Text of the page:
Rent Shop Volunteer Join

Q. Who is Mr. Smarty Plants?

A: There are those who suspect Wildflower Center volunteers are the culpable and capable culprits. Yet, others think staff members play some, albeit small, role. You can torture us with your plant questions, but we will never reveal the Green Guru's secret identity.

Help us grow by giving to the Plant Database Fund or by becoming a member

Did you know you can access the Native Plant Information Network with your web-enabled smartphone?

Share

Ask Mr. Smarty Plants

Ask Mr. Smarty Plants is a free service provided by the staff and volunteers at the Lady Bird Johnson Wildflower Center.

Search Smarty Plants
See a list of all Smarty Plants questions

Please forgive us, but Mr. Smarty Plants has been overwhelmed by a flood of mail and must take a break for awhile to catch up. We hope to be accepting new questions again soon. Thank you!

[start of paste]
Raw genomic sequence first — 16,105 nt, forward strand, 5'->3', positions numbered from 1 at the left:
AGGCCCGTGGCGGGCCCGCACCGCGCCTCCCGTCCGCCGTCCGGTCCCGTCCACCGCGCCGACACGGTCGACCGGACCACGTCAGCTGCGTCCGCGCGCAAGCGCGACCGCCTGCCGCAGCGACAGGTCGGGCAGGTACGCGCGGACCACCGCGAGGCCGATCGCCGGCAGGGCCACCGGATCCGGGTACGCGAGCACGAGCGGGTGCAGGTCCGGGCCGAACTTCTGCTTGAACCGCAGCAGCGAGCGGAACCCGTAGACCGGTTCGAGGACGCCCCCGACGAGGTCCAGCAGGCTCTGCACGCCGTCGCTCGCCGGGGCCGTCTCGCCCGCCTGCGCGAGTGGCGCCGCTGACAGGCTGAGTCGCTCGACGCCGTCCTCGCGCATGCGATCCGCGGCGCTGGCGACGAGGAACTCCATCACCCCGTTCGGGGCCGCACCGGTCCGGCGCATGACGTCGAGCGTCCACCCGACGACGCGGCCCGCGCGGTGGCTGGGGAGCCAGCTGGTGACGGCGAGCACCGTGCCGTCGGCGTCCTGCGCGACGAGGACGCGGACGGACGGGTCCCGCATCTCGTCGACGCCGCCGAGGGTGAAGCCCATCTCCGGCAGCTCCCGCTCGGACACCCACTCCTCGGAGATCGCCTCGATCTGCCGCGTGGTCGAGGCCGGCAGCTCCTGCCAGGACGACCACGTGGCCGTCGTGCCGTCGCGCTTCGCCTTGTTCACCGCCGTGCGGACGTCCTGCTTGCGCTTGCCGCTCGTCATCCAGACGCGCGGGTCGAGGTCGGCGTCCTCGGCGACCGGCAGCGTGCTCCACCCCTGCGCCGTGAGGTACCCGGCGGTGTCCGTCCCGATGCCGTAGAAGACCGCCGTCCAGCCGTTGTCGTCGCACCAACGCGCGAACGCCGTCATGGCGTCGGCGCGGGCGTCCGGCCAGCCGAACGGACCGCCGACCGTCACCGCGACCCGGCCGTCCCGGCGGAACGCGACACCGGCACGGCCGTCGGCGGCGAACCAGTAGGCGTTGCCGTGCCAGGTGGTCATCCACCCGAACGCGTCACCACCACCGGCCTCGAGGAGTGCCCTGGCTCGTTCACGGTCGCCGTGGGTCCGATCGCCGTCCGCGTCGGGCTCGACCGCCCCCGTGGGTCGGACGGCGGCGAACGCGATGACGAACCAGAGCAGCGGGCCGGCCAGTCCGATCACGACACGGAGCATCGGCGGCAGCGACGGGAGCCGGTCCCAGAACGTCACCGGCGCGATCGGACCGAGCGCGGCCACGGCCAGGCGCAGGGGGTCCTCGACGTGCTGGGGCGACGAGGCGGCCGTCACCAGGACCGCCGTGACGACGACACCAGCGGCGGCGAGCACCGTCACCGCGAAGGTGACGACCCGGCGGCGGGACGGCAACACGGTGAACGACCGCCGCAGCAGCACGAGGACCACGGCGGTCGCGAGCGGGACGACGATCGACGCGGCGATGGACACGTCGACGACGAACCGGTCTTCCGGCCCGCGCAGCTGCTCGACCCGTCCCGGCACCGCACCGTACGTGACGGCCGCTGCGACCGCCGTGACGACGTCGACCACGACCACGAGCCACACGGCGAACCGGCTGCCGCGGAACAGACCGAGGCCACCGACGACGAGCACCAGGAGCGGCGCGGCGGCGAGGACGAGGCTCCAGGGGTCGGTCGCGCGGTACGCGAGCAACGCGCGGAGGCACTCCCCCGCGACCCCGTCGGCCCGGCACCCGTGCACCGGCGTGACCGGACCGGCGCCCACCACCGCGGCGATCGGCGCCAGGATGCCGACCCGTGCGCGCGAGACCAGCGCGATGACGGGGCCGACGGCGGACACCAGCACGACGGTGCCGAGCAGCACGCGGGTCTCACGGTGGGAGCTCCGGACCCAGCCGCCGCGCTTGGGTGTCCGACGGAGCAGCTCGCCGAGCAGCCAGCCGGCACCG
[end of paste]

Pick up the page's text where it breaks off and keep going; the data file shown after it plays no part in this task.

Need help with plant identification, visit the plant identification page.

 
rate this answer
2 ratings

Friday - March 27, 2009

From: Krum, TX
Region: Southwest
Topic: Compost and Mulch, Transplants, Trees
Title: Planting a Texas Persimmon in rocky soil in Krum TX
Answered by: Barbara Medford

QUESTION:

I have recently purchased a 10 gallon Texas Persimmon plant that I want to put as a highlight plant in my yard. According to the nursery, it has been in the pot for 2 years. I have been "blessed(or cursed)" with quite a lot of rock on my lot and while digging the hole, I found rock. I have dug and jackhammered out a hole about 3' in diameter and 2 feet plus deep at this time. There is around 8" of good top soil before the rock and I plan on adding a few more inches to raise the bed before I plant the tree. My question is, is this a large enough hole for the tree to survive and thrive or should I continue to remove rock until I get dirt? Thanks.

ANSWER: